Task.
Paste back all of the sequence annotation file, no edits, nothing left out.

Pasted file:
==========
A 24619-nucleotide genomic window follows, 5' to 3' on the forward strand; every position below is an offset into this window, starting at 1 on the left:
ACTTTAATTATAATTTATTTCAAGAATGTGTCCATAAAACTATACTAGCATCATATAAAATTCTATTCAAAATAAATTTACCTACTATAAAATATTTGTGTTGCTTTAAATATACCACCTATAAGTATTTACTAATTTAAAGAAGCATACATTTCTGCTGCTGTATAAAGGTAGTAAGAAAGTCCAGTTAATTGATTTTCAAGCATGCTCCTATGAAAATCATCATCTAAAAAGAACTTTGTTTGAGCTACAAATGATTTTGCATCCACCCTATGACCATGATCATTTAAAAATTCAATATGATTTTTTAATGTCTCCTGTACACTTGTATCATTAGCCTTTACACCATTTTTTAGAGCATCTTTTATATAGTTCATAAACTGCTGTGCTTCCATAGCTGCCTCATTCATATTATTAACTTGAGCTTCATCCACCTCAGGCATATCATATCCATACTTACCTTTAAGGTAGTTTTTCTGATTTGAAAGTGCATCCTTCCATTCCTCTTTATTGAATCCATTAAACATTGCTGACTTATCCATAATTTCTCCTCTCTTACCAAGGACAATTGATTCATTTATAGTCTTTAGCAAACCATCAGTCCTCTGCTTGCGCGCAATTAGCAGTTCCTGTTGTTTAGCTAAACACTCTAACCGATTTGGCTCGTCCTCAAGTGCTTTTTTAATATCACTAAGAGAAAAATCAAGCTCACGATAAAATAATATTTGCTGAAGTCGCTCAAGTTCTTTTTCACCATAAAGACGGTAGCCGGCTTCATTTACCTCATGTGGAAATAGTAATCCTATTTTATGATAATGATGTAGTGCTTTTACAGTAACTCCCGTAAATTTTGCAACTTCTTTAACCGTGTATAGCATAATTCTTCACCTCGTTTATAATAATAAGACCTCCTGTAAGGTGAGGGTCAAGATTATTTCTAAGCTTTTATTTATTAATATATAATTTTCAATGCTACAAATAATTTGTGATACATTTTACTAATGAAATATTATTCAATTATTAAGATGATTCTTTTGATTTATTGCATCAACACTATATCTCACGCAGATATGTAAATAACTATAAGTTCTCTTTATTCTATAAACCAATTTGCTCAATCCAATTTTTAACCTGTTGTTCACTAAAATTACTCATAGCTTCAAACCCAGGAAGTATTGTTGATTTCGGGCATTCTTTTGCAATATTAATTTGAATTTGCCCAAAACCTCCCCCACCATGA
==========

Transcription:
A 24619-nucleotide genomic window follows, 5' to 3' on the forward strand; every position below is an offset into this window, starting at 1 on the left:
ACTTTAATTATAATTTATTTCAAGAATGTGTCCATAAAACTATACTAGCATCATATAAAATTCTATTCAAAATAAATTTACCTACTATAAAATATTTGTGTTGCTTTAAATATACCACCTATAAGTATTTACTAATTTAAAGAAGCATACATTTCTGCTGCTGTATAAAGGTAGTAAGAAAGTCCAGTTAATTGATTTTCAAGCATGCTCCTATGAAAATCATCATCTAAAAAGAACTTTGTTTGAGCTACAAATGATTTTGCATCCACCCTATGACCATGATCATTTAAAAATTCAATATGATTTTTTAATGTCTCCTGTACACTTGTATCATTAGCCTTTACACCATTTTTTAGAGCATCTTTTATATAGTTCATAAACTGCTGTGCTTCCATAGCTGCCTCATTCATATTATTAACTTGAGCTTCATCCACCTCAGGCATATCATATCCATACTTACCTTTAAGGTAGTTTTTCTGATTTGAAAGTGCATCCTTCCATTCCTCTTTATTGAATCCATTAAACATTGCTGACTTATCCATAATTTCTCCTCTCTTACCAAGGACAATTGATTCATTTATAGTCTTTAGCAAACCATCAGTCCTCTGCTTGCGCGCAATTAGCAGTTCCTGTTGTTTAGCTAAACACTCTAACCGATTTGGCTCGTCCTCAAGTGCTTTTTTAATATCACTAAGAGAAAAATCAAGCTCACGATAAAATAATATTTGCTGAAGTCGCTCAAGTTCTTTTTCACCATAAAGACGGTAGCCGGCTTCATTTACCTCATGTGGAAATAGTAATCCTATTTTATGATAATGATGTAGTGCTTTTACAGTAACTCCCGTAAATTTTGCAACTTCTTTAACCGTGTATAGCATAATTCTTCACCTCGTTTATAATAATAAGACCTCCTGTAAGGTGAGGGTCAAGATTATTTCTAAGCTTTTATTTATTAATATATAATTTTCAATGCTACAAATAATTTGTGATACATTTTACTAATGAAATATTATTCAATTATTAAGATGATTCTTTTGATTTATTGCATCAACACTATATCTCACGCAGATATGTAAATAACTATAAGTTCTCTTTATTCTATAAACCAATTTGCTCAATCCAATTTTTAACCTGTTGTTCACTAAAATTACTCATAGCTTCAAACCCAGGAAGTATTGTTGATTTCGGGCATTCTTTTGCAATATTAATTTGAATTTGCCCAAAACCTCCCCCACCATGA